One of the best Antiarrhythmia drugs is Amiodarone, because it can control the irregular beats fairly well and there is less of a chance of a proarrhythmia. A proarrhythmia is a new or more frequently occurring arrhythmia that is triggered by the use of antiarrhythmia drugs. It’s diabolical – using the drugs that can calm down an irregular heartbeat can actually cause more irregular beats!

Oh, boy.

Amiodarone is pretty good about not causing proarrhythmia, but that is probably it’s one positive factor. Dr. Rich is convinced that Satan himself invented it – it’s that nasty!

For the drug to become effective, it has to saturate the body. So at first you are given a “loading dose” – a high dosage of the medication to get the patient to the proper level of the drug in their blood quickly.

Most of the time a drug is eliminated through the bloodstream, taken to the kidneys where it is filtered out, and the eliminated through the body’s natural waste disposal system. Not Amiodarone, no sir. The only way you get rid of it is by getting rid of cells. That’s a naturally occurring process, but it is slow and you can’t speed it up. Sometimes it takes a year for the Amio to completely clear your system.

And while it is in your system, it sets up shop in every organ of your body.

Possible liver damage? Yep!

Possible lung damage? Got you covered!

Thyroid damage? Amio is on top of that, too! In fact, you know that rough spot on the bottom of your left foot… well, you probably can’t blame Amiodarone for that one.

But every year you are on the drug, you’ll be visiting your eye doctor for an examination. Not the usual eye exam, mind you, but he’ll be looking for deposits in your eyes caused by the drug.

And you’ll have a lung function test every year, also. You’ll sit in a small walled in area that looks like a phone booth with a plastic tube in front of you. You’ll be asked blow as hard as possible into the tube, blow, blow, come’on empty your lungs! Then you’ll inhale as much as possible; you’ll hold your breath then blow it out – several different lung exercises. You’ll want to bring a friend with you – there’s no reason that you can’t drive home yourself, but you’ll be exhausted from the exercises. And they’ll repeat this test every year to make sure that your lungs aren’t being damaged by the Amiodarone.

If you haven’t guessed, this stuff isn’t very usuer friendly. There are newer drugs available that do not cause proarrhythmia (Yay!) and do not have the side effects of Amio (Yay again!) but isn’t as effective. (Aw, man!)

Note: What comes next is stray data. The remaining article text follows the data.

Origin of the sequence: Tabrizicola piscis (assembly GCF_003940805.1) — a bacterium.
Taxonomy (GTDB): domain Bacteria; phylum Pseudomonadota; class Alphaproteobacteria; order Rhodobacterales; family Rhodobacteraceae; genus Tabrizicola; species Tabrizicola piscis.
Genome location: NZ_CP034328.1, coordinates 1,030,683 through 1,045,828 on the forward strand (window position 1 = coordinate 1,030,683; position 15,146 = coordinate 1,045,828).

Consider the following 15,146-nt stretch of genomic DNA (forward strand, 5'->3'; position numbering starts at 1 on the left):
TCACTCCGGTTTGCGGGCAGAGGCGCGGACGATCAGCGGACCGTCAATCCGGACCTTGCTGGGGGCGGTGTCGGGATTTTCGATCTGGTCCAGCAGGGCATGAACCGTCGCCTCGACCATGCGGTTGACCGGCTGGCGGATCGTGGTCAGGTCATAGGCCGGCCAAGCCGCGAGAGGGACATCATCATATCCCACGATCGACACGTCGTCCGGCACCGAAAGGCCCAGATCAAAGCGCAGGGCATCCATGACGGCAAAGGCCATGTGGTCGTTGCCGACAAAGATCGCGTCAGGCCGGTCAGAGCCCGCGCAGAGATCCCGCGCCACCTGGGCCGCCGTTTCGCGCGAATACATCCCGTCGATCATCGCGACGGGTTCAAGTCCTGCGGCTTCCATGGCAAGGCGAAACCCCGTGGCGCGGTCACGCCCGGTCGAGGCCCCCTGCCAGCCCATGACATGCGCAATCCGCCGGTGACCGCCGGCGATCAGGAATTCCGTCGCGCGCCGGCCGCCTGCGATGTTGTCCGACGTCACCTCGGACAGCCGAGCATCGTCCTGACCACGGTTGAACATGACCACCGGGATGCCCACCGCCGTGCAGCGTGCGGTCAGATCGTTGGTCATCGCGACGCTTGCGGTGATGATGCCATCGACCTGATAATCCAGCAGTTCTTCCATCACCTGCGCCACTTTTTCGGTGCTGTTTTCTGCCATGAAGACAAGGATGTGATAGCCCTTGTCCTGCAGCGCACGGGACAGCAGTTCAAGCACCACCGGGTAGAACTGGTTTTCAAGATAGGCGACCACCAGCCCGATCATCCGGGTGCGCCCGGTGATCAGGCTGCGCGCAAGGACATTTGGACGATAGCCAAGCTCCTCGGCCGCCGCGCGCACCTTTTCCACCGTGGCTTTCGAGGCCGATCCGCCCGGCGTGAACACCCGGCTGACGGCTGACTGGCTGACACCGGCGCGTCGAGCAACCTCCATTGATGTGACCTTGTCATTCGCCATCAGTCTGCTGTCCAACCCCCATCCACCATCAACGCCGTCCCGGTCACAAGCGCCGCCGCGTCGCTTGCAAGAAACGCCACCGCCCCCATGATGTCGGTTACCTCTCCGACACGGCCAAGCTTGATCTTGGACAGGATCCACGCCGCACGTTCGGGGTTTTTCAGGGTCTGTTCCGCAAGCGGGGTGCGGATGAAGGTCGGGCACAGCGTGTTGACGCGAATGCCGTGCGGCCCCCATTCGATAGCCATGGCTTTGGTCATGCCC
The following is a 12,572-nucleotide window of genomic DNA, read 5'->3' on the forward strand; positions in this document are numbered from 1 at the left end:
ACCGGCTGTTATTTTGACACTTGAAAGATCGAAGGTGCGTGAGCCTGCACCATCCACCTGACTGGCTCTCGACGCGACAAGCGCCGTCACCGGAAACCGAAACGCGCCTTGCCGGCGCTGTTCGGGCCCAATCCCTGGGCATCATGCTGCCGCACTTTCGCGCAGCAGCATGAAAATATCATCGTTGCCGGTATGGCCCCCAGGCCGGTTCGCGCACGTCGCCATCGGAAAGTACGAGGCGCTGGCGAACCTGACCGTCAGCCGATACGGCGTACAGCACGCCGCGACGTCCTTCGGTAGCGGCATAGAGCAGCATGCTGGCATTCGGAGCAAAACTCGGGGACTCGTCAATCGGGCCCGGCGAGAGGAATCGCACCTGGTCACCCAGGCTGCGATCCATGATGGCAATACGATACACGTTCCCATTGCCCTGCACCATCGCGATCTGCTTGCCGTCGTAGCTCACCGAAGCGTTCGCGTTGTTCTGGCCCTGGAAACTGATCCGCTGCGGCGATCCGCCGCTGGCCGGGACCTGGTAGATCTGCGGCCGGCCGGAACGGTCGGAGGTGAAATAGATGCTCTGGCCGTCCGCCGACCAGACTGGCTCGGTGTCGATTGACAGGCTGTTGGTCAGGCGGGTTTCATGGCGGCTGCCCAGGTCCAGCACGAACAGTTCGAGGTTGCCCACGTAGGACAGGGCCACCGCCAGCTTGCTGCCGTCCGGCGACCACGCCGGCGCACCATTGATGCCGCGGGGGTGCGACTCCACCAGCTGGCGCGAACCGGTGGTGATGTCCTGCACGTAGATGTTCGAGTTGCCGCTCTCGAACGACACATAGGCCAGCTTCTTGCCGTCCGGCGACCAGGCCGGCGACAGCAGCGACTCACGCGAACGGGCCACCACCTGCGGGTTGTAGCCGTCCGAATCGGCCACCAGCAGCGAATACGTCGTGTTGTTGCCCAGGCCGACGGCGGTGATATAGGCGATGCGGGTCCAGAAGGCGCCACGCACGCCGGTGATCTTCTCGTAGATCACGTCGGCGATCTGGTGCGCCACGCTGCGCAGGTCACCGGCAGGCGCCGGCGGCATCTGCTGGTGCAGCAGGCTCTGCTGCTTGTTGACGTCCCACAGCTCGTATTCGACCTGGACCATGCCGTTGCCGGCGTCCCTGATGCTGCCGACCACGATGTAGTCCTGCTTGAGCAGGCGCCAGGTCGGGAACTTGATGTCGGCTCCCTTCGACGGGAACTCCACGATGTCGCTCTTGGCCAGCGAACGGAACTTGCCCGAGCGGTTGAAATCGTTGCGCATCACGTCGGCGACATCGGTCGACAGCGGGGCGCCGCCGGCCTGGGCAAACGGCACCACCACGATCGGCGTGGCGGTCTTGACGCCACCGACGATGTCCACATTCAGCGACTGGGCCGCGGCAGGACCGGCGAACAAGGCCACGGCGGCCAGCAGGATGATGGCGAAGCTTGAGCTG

So if this drug is recommended to you by your doctor, you probably do need it. But have a long, honest discussion with your physician about the benefits and side effects of Amiodarone.

Becoming a Heart Warrior, Part II

December 22, 2009

When I was a child, I spake as a child, I understood as a child, I thought as a child: but when I became a man, I put away childish things. – 1st Corinthians 13:11

When you were a child, your parents took care of you. This probably included organizing your medications, making sure that you took them at the proper times, and picking up refills from the drugstore. But now that you are older, that responsibility should shift to you – and if you have any desire to be independent, you should welcome it!

But there is a flip side to the coin: These medications are confusing, difficult to obtain, and extremely important. They keep you going, and thought of taking control of your medication needs can be daunting. But don’t worry – its a little bit easier than it looks, if you have a system.

One thing you might find useful is this document: Drug Chart (.PDF file) Click the link, and a .PDF file will appear that you can use to organize your medications depending on the time of day that you need to take them.

Before you fill this chart out, make several blank copies or save it to your computer. Your doctor will change your medication, and you’ll need a fresh chart to write the new schedule on. At the top, near where it says “Medication List for” write your name – and write the date, too. If you go several months without having a medication change (lucky you!) you should still update the chart occasionally and change the date, so that everyone can tell that you keep your chart current.

Sit down and organize your meds, grouping them by when you take them. If this is your first time or the instructions on the bottles are confusing, get your parents to help. We’re not going to jump into this with no guidance at all; after all, you are learning how to take control of your health. It’s a process, and it is perfectly fine to get help until you feel comfortable.

Once you have the meds organized, have someone familiar with your routine double-check your efforts, and then fill the chart out. Now, I can take all of your pill bottles and mix them up, but as long as you have that chart, you should be able to quickly figure what you are supposed to take – and when!